America has always been a nation of tinkerers, inventors, and entrepreneurs. In recent years, a growing number of Americans have gained access to technologies such as 3D printers, laser cutters, easy-to-use design software, and desktop machine tools. This, in combination with freely available information about how to use, modify, and build upon these technologies and[…]
K12 Lab Network is a catalyst for the national movement to bring design thinking into schools and to help communities think beyond current school models. We empower educators and innovators of many stripes to experiment in order to show that improvement and change are possible. To envision and create powerful models for teaching and learning,[…]
Investigating the promises, practices, and pedagogies of maker-centered learning. Educational initiatives that emphasize making, design, engineering, and tinkering have been gaining traction in schools and organizations across the country. While maker-centered learning is not a new concept, recent and emerging trends suggest a new kind of hands-on pedagogy—a responsive and flexible pedagogy that encourages community[…]
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Sylvia’s DIY webshow on everything cool and worth making. visit Sylvia’s site
SparkTruck is an educational build-mobile! Our mission is to spread the fun of hands-on learning to kids all across the USA, empowering teachers and students to find their creative potential. The SparkTruck Movie The short documentary, SparkTruck: A Maker Journey, tells the story of SparkTruck’s inaugural road trip across the United States in the summer[…]
Sir Ken Robinson makes an entertaining and profoundly moving case for creating an education system that nurtures (rather than undermines) creativity.
Maker Ed’s mission is to create more opportunities for all young people to develop confidence, creativity, and interest in science, technology, engineering, math, arts, and learning as a whole through making. view feed
Designing electronics is generally cumbersome and expensive — or was, until Leah Buechley and her team at MIT developed tools to treat electronics just like paper and pen. In this talk from TEDYouth 2011, Buechley shows some of her charming designs, like a paper piano you can sketch and then play.
Jennifer Oxman Ryan is a Researcher and Project Manager at Project Zero, a research organization at the Harvard Graduate School of Education. Her current research project, Agency by Design, focuses on the thinking and learning engaged during making and design experiences. She is particularly interested in exploring how educators, schools, and organizations can optimize maker[…]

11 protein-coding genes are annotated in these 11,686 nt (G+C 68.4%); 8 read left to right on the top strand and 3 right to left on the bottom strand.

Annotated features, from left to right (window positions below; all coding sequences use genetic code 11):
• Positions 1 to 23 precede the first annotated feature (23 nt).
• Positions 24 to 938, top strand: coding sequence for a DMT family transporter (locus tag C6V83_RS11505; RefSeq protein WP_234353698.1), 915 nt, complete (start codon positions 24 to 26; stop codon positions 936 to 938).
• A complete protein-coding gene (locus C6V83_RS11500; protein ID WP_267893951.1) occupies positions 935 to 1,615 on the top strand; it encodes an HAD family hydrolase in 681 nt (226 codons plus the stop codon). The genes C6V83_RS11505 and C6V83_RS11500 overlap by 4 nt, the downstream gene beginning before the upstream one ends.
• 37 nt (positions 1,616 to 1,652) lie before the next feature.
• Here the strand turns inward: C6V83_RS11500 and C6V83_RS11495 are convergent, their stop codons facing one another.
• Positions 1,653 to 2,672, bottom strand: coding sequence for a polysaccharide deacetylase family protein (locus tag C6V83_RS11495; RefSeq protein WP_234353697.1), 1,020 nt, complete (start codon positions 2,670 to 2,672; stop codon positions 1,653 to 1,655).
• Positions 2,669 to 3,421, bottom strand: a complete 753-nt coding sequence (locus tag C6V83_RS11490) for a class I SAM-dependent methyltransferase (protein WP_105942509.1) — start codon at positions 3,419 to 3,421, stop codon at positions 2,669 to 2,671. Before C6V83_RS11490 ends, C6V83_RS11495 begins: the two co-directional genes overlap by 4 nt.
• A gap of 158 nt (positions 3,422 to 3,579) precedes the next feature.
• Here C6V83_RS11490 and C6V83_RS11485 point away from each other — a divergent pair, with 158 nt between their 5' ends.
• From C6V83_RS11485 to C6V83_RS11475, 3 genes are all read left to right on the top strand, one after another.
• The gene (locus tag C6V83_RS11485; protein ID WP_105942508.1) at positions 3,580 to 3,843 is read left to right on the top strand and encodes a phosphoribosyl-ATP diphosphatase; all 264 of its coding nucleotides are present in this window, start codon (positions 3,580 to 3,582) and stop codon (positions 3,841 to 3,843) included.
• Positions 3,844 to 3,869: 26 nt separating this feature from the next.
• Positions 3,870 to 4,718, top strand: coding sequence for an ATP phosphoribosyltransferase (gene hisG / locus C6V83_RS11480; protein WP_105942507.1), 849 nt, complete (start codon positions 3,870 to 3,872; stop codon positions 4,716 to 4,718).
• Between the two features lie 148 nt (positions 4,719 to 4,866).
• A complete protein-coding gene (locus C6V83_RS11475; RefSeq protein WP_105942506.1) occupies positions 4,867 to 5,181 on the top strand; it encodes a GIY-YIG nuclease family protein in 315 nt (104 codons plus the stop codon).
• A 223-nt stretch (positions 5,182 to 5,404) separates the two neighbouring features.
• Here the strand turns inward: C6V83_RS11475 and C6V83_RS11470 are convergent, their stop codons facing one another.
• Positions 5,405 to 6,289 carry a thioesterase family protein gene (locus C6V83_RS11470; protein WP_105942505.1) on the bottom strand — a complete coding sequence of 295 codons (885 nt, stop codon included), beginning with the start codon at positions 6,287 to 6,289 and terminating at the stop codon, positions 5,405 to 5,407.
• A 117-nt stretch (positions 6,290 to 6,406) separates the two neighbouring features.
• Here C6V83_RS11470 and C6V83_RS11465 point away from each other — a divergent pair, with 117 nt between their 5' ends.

Designer Emily Pilloton moved to rural Bertie County, in North Carolina, to engage in a bold experiment of design-led community transformation. She’s teaching a design-build class called Studio H that engages high schoolers’ minds and bodies while bringing smart design and new opportunities to the poorest county in the state.
America was built by makers — curious, enthusiastic amateur inventors whose tinkering habit sparked whole new industries. At TED@MotorCity, MAKE magazine publisher Dale Dougherty says we’re all makers at heart, and shows cool new tools to tinker with, like Arduinos, affordable 3D printers, even DIY satellites.
9-year-old Caine Monroy spent his summer vacation building an elaborate cardboard arcade inside his dad’s used auto parts store. The entire summer went by, and he never had a single customer. But Caine didn’t give up. Then, on the last day of summer, filmmaker Nirvan Mullick walked in by chance to buy an auto part[…]
In a zippy demo at TED U, AnnMarie Thomas shows how two different kinds of homemade play dough can be used to demonstrate electrical properties — by lighting up LEDs, spinning motors, and turning little kids into circuit designers.
Agency by Design is a research initiative investigating the promises and practices of maker-centered learning. “Agency by Design: Empowering Young People to Shape their Worlds” explores the ways in which educators can develop teaching strategies that support student agency through maker-centered learning experiences.
Discoveries often begin with the initiative of a student, a young person, an educator, an entrepreneur, or anyone with the drive to make something new. The National Science Foundation (NSF) funds science and engineering research and technological innovation built on the creativity and imagination of individuals such as these. read more
In the Tinkering Studio at the Exploratorium in San Francisco, a group of young people is making tiaras–light-up tiaras. Using copper wire, a soldering iron, batteries and LED lights, they use trial and error to build the kind of design they want. In the process, they start to figure something out. If you want all[…]